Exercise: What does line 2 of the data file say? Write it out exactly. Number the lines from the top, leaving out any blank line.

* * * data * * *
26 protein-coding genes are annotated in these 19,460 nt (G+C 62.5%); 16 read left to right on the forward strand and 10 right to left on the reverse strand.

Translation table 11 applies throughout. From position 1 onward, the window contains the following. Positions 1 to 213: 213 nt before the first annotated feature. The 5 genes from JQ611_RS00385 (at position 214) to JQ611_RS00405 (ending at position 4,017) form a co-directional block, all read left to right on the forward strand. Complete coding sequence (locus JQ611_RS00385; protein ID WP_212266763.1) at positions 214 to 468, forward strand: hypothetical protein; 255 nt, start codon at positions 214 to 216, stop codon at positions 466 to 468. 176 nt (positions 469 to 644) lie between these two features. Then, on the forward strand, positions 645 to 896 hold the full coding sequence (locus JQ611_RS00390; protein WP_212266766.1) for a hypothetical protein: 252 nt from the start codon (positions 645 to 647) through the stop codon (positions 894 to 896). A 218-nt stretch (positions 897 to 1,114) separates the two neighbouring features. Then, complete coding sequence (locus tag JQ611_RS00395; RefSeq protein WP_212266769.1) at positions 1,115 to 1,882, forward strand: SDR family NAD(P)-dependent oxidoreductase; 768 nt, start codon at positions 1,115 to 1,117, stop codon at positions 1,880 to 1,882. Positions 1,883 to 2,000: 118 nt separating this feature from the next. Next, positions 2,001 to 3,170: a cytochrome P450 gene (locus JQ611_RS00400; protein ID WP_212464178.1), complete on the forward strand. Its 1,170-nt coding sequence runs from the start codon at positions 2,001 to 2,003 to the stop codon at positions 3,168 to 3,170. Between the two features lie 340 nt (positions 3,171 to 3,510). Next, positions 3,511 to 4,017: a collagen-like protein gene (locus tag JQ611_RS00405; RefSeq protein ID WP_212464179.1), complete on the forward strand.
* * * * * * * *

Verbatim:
Translation table 11 applies throughout. From position 1 onward, the window contains the following. Positions 1 to 213: 213 nt before the first annotated feature. The 5 genes from JQ611_RS00385 (at position 214) to JQ611_RS00405 (ending at position 4,017) form a co-directional block, all read left to right on the forward strand. Complete coding sequence (locus JQ611_RS00385; protein ID WP_212266763.1) at positions 214 to 468, forward strand: hypothetical protein; 255 nt, start codon at positions 214 to 216, stop codon at positions 466 to 468. 176 nt (positions 469 to 644) lie between these two features. Then, on the forward strand, positions 645 to 896 hold the full coding sequence (locus JQ611_RS00390; protein WP_212266766.1) for a hypothetical protein: 252 nt from the start codon (positions 645 to 647) through the stop codon (positions 894 to 896). A 218-nt stretch (positions 897 to 1,114) separates the two neighbouring features. Then, complete coding sequence (locus tag JQ611_RS00395; RefSeq protein WP_212266769.1) at positions 1,115 to 1,882, forward strand: SDR family NAD(P)-dependent oxidoreductase; 768 nt, start codon at positions 1,115 to 1,117, stop codon at positions 1,880 to 1,882. Positions 1,883 to 2,000: 118 nt separating this feature from the next. Next, positions 2,001 to 3,170: a cytochrome P450 gene (locus JQ611_RS00400; protein ID WP_212464178.1), complete on the forward strand. Its 1,170-nt coding sequence runs from the start codon at positions 2,001 to 2,003 to the stop codon at positions 3,168 to 3,170. Between the two features lie 340 nt (positions 3,171 to 3,510). Next, positions 3,511 to 4,017: a collagen-like protein gene (locus tag JQ611_RS00405; RefSeq protein ID WP_212464179.1), complete on the forward strand.